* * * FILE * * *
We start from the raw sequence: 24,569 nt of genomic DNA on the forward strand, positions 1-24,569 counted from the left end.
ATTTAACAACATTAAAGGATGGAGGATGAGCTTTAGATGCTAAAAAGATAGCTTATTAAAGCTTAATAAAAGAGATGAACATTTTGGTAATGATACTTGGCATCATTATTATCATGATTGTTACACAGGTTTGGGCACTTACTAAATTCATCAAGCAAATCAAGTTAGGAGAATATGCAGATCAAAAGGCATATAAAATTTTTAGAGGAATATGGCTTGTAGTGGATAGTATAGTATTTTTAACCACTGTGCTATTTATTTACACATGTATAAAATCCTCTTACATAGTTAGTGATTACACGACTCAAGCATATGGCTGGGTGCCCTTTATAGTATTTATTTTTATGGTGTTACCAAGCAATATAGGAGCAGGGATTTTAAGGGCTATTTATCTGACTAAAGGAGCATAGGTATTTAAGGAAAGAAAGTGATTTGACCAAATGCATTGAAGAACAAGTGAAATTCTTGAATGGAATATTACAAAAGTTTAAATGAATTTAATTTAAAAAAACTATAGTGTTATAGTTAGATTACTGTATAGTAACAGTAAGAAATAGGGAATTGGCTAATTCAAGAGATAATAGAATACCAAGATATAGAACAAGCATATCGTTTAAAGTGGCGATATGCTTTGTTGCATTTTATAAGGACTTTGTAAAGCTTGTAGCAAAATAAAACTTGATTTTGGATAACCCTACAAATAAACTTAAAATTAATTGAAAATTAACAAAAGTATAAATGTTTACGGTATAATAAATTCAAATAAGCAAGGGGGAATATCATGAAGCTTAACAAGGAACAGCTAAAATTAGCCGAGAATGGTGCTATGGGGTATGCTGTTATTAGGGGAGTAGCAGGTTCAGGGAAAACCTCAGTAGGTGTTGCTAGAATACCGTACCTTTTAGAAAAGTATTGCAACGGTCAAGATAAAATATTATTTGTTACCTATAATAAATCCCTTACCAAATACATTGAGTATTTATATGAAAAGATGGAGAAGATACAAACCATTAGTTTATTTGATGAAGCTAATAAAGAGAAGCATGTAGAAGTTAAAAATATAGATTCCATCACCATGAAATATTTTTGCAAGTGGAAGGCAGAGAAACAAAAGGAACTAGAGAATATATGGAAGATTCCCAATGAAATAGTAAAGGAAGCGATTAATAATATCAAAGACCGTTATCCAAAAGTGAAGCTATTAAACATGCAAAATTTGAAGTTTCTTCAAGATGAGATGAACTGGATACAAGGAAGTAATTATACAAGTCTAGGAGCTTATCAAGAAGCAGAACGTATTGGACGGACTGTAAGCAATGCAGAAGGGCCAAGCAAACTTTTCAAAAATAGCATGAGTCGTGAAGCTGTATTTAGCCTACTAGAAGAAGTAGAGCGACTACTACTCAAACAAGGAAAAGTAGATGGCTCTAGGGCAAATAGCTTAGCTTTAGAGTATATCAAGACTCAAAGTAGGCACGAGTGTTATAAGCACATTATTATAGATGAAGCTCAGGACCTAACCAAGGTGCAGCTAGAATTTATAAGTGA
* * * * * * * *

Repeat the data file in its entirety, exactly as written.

We start from the raw sequence: 24,569 nt of genomic DNA on the forward strand, positions 1-24,569 counted from the left end.
ATTTAACAACATTAAAGGATGGAGGATGAGCTTTAGATGCTAAAAAGATAGCTTATTAAAGCTTAATAAAAGAGATGAACATTTTGGTAATGATACTTGGCATCATTATTATCATGATTGTTACACAGGTTTGGGCACTTACTAAATTCATCAAGCAAATCAAGTTAGGAGAATATGCAGATCAAAAGGCATATAAAATTTTTAGAGGAATATGGCTTGTAGTGGATAGTATAGTATTTTTAACCACTGTGCTATTTATTTACACATGTATAAAATCCTCTTACATAGTTAGTGATTACACGACTCAAGCATATGGCTGGGTGCCCTTTATAGTATTTATTTTTATGGTGTTACCAAGCAATATAGGAGCAGGGATTTTAAGGGCTATTTATCTGACTAAAGGAGCATAGGTATTTAAGGAAAGAAAGTGATTTGACCAAATGCATTGAAGAACAAGTGAAATTCTTGAATGGAATATTACAAAAGTTTAAATGAATTTAATTTAAAAAAACTATAGTGTTATAGTTAGATTACTGTATAGTAACAGTAAGAAATAGGGAATTGGCTAATTCAAGAGATAATAGAATACCAAGATATAGAACAAGCATATCGTTTAAAGTGGCGATATGCTTTGTTGCATTTTATAAGGACTTTGTAAAGCTTGTAGCAAAATAAAACTTGATTTTGGATAACCCTACAAATAAACTTAAAATTAATTGAAAATTAACAAAAGTATAAATGTTTACGGTATAATAAATTCAAATAAGCAAGGGGGAATATCATGAAGCTTAACAAGGAACAGCTAAAATTAGCCGAGAATGGTGCTATGGGGTATGCTGTTATTAGGGGAGTAGCAGGTTCAGGGAAAACCTCAGTAGGTGTTGCTAGAATACCGTACCTTTTAGAAAAGTATTGCAACGGTCAAGATAAAATATTATTTGTTACCTATAATAAATCCCTTACCAAATACATTGAGTATTTATATGAAAAGATGGAGAAGATACAAACCATTAGTTTATTTGATGAAGCTAATAAAGAGAAGCATGTAGAAGTTAAAAATATAGATTCCATCACCATGAAATATTTTTGCAAGTGGAAGGCAGAGAAACAAAAGGAACTAGAGAATATATGGAAGATTCCCAATGAAATAGTAAAGGAAGCGATTAATAATATCAAAGACCGTTATCCAAAAGTGAAGCTATTAAACATGCAAAATTTGAAGTTTCTTCAAGATGAGATGAACTGGATACAAGGAAGTAATTATACAAGTCTAGGAGCTTATCAAGAAGCAGAACGTATTGGACGGACTGTAAGCAATGCAGAAGGGCCAAGCAAACTTTTCAAAAATAGCATGAGTCGTGAAGCTGTATTTAGCCTACTAGAAGAAGTAGAGCGACTACTACTCAAACAAGGAAAAGTAGATGGCTCTAGGGCAAATAGCTTAGCTTTAGAGTATATCAAGACTCAAAGTAGGCACGAGTGTTATAAGCACATTATTATAGATGAAGCTCAGGACCTAACCAAGGTGCAGCTAGAATTTATAAGTGA